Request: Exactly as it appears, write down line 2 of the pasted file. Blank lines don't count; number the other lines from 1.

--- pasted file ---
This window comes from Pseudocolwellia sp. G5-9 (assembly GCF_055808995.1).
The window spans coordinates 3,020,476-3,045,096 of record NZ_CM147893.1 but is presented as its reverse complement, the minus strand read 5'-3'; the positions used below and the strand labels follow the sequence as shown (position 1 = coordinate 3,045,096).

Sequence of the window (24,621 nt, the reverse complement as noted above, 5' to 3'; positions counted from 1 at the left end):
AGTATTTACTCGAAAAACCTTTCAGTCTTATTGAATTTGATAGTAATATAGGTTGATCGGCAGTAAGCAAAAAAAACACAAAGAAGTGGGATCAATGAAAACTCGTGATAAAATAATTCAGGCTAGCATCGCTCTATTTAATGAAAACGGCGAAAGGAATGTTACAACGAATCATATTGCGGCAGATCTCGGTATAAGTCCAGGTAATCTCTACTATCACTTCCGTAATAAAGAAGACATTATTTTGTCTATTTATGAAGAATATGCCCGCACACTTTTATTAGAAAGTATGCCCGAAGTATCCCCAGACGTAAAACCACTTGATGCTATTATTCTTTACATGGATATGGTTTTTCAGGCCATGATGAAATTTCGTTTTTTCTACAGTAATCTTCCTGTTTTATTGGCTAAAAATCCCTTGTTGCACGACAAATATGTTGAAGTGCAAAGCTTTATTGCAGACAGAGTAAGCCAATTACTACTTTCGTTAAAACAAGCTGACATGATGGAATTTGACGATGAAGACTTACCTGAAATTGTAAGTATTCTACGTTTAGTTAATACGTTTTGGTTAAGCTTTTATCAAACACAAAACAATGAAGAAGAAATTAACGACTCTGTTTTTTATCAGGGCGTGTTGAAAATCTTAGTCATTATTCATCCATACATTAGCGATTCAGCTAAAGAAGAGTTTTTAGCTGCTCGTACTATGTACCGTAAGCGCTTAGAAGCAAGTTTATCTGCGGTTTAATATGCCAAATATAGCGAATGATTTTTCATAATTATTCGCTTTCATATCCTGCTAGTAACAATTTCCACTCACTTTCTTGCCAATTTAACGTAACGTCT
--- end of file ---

The window spans coordinates 3,020,476-3,045,096 of record NZ_CM147893.1 but is presented as its reverse complement, the minus strand read 5'-3'; the positions used below and the strand labels follow the sequence as shown (position 1 = coordinate 3,045,096).